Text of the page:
November 18, 2020
Christmas Means Carnage (Babe and The Texas Chain Saw Massacre)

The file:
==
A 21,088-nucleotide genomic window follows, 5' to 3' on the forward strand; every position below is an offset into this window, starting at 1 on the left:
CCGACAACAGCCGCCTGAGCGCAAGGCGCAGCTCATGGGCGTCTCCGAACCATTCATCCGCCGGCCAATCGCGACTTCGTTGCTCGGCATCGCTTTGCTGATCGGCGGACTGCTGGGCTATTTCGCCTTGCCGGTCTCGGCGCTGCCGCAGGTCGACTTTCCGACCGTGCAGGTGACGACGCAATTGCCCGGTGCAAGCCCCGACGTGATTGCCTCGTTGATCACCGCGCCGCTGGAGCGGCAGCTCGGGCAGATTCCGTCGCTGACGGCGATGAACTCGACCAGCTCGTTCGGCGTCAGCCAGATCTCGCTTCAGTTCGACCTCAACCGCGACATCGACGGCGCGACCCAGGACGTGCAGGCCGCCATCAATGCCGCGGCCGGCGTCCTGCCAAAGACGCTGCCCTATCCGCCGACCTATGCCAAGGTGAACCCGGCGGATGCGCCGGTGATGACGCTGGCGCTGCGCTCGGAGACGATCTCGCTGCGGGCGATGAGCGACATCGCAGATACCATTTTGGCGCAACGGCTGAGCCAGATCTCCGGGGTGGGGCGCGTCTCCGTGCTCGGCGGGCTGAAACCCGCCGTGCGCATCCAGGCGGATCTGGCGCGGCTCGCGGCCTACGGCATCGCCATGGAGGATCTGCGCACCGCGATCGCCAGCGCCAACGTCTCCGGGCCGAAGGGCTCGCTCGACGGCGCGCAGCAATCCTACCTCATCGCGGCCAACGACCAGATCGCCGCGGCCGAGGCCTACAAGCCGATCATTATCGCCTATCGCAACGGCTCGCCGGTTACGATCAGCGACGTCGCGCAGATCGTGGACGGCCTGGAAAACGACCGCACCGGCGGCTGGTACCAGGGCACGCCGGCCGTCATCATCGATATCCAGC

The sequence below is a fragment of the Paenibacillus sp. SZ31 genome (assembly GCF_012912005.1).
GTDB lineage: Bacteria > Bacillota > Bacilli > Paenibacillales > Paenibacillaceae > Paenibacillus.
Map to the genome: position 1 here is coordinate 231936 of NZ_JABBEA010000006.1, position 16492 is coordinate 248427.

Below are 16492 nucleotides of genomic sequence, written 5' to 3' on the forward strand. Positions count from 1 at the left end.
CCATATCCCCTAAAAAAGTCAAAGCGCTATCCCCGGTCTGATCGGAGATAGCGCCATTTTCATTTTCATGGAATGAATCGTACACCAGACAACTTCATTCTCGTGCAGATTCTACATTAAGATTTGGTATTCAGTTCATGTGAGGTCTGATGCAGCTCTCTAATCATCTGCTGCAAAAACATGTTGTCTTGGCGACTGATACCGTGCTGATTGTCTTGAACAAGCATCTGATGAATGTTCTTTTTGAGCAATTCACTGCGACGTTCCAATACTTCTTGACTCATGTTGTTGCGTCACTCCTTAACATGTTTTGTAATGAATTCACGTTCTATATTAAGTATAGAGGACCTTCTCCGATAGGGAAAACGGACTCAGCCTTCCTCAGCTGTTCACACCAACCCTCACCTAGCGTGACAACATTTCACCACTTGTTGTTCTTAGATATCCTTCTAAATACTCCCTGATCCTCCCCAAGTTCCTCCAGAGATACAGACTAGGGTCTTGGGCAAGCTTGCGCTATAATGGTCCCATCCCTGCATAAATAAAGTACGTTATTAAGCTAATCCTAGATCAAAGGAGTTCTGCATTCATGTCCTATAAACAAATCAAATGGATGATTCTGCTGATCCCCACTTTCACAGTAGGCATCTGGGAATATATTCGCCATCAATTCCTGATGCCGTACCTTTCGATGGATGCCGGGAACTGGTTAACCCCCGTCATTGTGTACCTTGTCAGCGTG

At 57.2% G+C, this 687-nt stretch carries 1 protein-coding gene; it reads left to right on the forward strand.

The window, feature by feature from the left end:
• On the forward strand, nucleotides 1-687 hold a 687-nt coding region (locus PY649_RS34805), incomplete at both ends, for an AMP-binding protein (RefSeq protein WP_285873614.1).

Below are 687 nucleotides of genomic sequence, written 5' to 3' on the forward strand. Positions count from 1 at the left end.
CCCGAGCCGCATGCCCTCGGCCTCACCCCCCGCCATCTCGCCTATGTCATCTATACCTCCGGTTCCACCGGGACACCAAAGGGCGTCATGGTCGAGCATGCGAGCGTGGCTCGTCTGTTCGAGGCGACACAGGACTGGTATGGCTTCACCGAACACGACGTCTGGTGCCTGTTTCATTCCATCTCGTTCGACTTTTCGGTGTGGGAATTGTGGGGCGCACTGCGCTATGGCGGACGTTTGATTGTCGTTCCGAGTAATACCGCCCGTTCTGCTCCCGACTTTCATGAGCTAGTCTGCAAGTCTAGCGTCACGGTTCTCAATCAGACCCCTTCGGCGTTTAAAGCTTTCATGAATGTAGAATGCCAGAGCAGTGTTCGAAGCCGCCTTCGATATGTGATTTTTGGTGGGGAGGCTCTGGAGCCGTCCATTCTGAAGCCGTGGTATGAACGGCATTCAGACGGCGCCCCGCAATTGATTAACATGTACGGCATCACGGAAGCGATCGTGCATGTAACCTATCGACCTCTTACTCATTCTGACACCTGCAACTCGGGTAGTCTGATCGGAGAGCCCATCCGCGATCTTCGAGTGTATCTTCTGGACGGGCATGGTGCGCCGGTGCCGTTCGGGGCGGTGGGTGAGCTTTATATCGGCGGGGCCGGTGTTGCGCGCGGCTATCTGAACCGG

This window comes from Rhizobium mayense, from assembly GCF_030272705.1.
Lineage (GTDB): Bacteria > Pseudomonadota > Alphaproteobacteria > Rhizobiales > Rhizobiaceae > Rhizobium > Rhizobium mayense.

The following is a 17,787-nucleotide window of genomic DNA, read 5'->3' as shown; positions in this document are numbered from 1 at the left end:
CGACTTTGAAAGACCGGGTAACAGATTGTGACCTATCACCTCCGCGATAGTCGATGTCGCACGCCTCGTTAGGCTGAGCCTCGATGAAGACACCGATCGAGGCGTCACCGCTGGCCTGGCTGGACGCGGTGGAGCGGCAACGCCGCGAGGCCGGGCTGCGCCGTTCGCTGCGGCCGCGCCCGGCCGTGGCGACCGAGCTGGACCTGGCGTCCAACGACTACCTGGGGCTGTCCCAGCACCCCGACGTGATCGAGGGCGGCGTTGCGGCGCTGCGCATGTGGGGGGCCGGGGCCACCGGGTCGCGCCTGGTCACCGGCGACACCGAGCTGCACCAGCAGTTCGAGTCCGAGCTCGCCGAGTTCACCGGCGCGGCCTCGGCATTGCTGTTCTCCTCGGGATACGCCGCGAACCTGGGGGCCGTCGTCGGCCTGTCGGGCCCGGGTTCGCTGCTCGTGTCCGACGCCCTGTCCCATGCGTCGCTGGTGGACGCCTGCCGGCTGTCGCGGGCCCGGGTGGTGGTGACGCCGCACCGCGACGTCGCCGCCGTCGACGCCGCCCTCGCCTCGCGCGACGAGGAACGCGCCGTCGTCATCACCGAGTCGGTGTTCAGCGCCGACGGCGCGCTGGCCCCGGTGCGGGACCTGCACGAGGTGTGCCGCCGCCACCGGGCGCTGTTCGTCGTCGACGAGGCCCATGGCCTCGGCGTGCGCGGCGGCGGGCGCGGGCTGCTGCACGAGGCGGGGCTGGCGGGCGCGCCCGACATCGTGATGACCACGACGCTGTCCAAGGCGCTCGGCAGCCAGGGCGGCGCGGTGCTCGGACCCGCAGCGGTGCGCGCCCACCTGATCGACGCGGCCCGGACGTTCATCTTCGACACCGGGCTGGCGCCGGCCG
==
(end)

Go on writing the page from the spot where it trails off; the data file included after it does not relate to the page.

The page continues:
The Celluloid Mirror is a film discussion podcast in which we look at two very different films to see what they reflect about one another, and the audience. On this episode of The Celluloid Mirror we welcome our first guest! Frequent guest of our 4MileCircus Podcast, Christina Raia. Christina Raia is a New York City based Writer/Director and the Founder of CongestedCat Productions. She focuses on socially conscious narrative projects, primarily in the horror and comedy genres. Her work, consisting of over a dozen short films, a web series, and two feature films, has screened at film festivals around the world with coverage on press outlets such as Indiewire and BuzzFeed. Through a desire to support other filmmakers, she teaches workshops on crowdfunding and creative distribution methods, empowering creators to build their audience and get their work made and seen. Find out more about Christina and her work at christinaraia.com and congestedcat.com. On today's episode we discuss Babe ('96) and The Texas Chain Saw Massacre ('74) and how they expose us to the horrors of animal agriculture and meat production. Thanks for listening. If you enjoy the show we'd love it if you could rate, review, and subscribe on your platform of choice (even though you're getting the show here already) as it really helps with the discoverability of the show. As before if you would like to share your thoughts with us on the show, on the questions at the end of either episode, or on pairings you'd like to see reach out here, on social media (@4milecircus everywhere) or info@4milecircus.com  All music in the episode is by Kevin MacLeod Link: https://incompetech.filmmusic.io/song/3788-funkorama License: http://creativecommons.org/licenses/by/4.0/ References & Research: People Magazine review of Babe Roger Ebert review of Babe Roger Ebert review of The Texas Chain Saw Massacre Cincinnati Inquirer review of The Texas Chain Saw Massacre The Ultimate Pro-Vegetarian Film is the Last Movie You'd Expect on Slate Human and Nonhuman Horror Cinema on Luddite Robot The Texas Chainsaw Massacre a Vegan Allegory by Introverted Activist Seeing and Slaughtering in The Texas Chain Saw Massacre (1974) by Dawn Keetley "The "Babe" Vegetarians: Bioethics, Animal Minds, and Moral Methodology" by Nathan Nobis The Sexual Politics of Meat by Carol J. Adams "Learning Spirits: Spectral Pedagogy and Vegan Horror" by Rick Kelley